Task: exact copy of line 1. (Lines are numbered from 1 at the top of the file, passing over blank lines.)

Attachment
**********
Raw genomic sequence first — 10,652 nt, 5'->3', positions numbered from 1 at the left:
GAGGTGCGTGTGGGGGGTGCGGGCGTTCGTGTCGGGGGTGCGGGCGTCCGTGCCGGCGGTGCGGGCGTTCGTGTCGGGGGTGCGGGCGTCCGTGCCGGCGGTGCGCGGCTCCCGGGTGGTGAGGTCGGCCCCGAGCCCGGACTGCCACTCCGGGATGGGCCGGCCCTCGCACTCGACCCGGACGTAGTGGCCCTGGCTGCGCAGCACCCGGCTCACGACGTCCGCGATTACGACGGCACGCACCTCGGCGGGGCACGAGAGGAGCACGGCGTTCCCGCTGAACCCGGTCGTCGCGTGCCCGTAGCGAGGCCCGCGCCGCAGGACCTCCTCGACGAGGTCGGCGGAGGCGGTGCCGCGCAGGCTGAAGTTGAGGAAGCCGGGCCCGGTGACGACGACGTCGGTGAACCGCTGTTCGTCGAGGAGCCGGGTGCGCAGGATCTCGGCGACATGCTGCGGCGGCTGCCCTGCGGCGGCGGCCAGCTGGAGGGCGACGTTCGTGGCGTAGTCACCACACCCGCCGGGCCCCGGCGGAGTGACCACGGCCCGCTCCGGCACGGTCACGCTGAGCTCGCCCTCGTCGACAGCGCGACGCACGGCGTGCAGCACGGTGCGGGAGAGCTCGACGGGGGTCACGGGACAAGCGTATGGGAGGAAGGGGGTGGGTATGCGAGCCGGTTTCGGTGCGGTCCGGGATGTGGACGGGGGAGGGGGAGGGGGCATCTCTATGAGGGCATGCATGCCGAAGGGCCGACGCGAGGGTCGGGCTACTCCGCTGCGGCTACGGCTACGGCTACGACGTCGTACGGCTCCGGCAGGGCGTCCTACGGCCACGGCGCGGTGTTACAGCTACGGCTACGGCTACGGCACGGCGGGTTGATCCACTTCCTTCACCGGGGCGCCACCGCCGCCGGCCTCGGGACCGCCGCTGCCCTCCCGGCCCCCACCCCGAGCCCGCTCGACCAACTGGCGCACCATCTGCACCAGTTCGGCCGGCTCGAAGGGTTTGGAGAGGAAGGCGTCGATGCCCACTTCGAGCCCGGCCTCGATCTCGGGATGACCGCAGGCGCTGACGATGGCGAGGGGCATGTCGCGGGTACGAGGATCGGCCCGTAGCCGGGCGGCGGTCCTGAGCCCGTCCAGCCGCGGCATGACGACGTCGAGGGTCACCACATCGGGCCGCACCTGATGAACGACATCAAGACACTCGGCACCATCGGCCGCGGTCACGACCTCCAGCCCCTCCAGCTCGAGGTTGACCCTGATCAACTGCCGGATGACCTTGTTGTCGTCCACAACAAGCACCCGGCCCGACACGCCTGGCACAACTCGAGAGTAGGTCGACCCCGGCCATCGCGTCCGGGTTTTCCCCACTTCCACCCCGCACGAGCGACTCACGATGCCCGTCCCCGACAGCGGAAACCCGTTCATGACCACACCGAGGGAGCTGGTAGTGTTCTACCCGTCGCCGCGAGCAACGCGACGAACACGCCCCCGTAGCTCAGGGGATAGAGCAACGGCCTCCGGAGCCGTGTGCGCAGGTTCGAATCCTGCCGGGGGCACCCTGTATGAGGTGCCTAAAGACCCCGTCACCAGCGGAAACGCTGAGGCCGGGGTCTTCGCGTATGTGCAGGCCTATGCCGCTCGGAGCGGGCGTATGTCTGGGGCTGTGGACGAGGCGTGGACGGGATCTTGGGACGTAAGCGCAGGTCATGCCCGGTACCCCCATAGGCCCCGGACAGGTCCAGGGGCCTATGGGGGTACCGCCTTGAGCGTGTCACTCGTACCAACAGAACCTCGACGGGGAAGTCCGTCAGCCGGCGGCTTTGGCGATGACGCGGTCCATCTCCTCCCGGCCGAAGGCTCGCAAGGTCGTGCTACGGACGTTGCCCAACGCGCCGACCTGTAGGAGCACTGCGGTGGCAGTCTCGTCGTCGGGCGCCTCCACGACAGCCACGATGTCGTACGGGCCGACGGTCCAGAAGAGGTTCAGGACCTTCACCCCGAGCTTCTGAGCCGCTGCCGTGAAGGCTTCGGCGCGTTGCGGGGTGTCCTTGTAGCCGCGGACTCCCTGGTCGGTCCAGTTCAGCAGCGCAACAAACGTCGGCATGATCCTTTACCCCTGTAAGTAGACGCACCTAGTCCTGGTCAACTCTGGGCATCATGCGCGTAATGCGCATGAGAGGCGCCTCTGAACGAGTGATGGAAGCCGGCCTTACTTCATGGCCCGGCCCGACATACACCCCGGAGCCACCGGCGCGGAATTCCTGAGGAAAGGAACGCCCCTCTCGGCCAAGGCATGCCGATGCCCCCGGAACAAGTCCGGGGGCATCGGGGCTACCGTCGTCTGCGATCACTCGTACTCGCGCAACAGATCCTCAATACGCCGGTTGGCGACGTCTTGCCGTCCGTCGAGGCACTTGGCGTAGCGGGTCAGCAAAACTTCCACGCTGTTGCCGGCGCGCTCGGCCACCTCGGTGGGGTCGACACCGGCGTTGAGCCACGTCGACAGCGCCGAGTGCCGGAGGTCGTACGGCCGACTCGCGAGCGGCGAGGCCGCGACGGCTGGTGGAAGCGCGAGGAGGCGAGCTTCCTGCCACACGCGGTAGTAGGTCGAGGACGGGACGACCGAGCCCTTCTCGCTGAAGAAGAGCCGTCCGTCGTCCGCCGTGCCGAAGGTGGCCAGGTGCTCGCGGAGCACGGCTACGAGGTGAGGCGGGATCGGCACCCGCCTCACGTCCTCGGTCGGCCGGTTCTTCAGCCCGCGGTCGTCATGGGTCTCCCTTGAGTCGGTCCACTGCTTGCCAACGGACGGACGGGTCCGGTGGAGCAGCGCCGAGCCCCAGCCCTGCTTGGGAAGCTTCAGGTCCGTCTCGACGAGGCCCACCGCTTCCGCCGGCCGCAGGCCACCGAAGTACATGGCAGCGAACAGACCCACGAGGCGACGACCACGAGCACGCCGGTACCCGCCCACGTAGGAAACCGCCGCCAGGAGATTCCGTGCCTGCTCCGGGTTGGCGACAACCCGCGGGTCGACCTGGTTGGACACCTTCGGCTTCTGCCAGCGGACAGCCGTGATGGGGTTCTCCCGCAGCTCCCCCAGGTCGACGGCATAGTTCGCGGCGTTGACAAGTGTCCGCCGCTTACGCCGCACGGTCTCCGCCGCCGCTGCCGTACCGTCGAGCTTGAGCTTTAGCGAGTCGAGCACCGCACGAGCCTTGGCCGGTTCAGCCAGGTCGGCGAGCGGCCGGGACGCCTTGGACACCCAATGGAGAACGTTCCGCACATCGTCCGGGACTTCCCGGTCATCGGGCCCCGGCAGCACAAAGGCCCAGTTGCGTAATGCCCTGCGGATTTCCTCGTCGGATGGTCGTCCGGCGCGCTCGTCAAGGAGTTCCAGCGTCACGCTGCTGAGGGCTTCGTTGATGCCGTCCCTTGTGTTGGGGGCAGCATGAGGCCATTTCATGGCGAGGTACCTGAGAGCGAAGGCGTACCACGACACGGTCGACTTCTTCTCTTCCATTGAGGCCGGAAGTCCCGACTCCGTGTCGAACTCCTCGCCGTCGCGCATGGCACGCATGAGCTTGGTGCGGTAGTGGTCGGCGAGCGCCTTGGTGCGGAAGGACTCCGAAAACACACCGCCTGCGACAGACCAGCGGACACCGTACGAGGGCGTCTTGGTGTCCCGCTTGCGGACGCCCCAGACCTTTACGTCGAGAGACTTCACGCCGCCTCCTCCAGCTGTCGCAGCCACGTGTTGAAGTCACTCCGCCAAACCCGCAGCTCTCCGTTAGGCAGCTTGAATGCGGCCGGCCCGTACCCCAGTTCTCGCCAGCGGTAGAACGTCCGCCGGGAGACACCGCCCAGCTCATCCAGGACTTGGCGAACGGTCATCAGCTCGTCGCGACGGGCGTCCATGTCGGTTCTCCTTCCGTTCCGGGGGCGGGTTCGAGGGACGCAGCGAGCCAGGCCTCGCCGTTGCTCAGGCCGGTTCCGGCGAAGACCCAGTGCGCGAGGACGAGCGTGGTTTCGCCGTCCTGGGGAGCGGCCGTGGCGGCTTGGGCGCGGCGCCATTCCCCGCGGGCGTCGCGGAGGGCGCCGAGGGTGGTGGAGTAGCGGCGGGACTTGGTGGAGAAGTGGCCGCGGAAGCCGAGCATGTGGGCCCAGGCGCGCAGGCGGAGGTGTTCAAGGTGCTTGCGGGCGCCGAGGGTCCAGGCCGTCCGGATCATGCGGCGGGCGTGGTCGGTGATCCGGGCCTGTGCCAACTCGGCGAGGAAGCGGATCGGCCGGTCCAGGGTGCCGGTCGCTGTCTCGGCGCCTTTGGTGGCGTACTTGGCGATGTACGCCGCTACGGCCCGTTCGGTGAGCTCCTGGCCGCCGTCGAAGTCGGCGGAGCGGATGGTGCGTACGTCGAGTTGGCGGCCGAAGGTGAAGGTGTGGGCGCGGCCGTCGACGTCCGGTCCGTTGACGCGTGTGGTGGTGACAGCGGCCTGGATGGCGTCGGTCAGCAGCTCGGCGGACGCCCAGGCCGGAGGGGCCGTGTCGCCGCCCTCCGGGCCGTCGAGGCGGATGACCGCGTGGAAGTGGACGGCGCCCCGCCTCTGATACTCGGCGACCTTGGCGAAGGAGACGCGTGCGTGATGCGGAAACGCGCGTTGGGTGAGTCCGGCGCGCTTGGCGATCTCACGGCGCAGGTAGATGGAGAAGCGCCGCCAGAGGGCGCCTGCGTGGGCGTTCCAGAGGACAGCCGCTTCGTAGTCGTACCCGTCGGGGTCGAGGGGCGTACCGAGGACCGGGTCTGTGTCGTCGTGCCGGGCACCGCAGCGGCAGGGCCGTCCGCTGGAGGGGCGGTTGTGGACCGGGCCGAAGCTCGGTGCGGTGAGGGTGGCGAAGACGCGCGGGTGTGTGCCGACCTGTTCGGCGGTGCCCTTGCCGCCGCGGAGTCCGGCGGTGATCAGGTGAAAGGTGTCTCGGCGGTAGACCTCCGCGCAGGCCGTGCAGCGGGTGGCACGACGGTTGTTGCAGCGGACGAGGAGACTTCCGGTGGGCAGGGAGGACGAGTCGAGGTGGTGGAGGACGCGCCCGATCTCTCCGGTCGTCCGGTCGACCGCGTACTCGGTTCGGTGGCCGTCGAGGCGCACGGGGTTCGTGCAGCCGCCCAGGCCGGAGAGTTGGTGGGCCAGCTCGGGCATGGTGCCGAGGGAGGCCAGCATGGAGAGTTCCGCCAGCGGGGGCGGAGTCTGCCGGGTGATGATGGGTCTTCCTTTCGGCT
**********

Raw genomic sequence first — 10,652 nt, 5'->3', positions numbered from 1 at the left: